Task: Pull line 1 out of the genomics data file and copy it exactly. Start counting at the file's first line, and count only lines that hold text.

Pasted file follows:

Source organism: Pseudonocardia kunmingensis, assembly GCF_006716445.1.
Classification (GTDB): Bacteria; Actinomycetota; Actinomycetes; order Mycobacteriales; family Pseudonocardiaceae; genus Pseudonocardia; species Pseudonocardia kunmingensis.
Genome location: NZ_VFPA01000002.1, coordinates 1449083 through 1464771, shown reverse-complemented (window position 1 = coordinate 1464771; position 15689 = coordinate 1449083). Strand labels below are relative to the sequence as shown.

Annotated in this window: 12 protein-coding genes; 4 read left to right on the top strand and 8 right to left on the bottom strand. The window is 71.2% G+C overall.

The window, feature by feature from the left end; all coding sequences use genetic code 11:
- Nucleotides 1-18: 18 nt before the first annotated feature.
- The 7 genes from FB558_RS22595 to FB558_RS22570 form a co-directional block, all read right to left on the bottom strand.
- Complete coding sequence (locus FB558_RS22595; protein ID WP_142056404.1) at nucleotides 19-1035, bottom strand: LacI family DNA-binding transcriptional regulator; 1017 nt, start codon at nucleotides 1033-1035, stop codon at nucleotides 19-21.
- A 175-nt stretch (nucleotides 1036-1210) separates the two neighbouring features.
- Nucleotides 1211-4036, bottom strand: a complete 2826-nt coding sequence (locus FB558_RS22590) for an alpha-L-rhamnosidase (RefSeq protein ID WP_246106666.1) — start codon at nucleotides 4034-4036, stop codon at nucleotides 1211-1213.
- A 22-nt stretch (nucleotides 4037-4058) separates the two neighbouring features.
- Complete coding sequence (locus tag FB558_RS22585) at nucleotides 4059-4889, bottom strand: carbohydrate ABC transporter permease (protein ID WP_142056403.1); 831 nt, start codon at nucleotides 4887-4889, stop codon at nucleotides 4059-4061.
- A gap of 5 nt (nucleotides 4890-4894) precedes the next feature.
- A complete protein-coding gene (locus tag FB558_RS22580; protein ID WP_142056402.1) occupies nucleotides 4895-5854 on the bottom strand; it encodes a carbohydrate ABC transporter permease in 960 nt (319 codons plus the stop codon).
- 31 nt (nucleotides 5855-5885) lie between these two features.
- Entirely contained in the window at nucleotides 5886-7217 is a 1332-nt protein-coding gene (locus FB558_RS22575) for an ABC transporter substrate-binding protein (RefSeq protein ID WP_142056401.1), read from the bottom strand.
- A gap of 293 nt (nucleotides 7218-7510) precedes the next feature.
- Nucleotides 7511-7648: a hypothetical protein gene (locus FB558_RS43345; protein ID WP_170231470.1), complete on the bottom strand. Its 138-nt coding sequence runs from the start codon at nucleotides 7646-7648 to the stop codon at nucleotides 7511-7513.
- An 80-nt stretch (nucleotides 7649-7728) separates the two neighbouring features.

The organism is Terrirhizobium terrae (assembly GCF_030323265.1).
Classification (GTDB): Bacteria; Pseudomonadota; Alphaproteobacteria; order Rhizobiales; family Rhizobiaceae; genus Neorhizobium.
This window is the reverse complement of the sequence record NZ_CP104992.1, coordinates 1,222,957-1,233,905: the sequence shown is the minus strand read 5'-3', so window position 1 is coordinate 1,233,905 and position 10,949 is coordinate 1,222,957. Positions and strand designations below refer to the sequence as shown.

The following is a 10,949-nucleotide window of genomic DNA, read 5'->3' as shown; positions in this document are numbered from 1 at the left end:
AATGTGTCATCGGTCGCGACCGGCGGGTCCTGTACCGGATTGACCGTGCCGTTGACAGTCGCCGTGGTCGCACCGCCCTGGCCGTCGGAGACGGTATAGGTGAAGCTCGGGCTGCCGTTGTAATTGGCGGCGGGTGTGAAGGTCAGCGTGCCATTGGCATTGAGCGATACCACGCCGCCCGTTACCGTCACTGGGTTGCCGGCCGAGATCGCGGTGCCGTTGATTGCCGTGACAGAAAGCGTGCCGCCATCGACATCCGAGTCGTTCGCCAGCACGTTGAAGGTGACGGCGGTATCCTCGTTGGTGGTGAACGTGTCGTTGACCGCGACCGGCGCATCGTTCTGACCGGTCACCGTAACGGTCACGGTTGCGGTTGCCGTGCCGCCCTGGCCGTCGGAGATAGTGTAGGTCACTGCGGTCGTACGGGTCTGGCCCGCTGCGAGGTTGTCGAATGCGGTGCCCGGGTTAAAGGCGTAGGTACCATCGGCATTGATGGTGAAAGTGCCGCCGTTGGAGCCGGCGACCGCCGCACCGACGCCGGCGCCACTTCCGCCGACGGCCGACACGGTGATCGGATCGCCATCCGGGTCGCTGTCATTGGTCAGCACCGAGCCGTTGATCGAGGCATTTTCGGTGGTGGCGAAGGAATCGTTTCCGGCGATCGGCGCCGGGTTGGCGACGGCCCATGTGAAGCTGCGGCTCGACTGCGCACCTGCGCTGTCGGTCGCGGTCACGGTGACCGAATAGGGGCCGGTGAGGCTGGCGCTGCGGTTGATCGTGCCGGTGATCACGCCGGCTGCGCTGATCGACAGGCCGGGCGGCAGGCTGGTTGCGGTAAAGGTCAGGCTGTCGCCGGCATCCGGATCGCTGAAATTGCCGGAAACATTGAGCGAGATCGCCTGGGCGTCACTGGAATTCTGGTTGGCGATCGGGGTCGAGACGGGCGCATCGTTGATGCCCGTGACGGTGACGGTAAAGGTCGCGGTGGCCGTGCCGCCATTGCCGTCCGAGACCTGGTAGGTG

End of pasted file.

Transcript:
Source organism: Pseudonocardia kunmingensis, assembly GCF_006716445.1.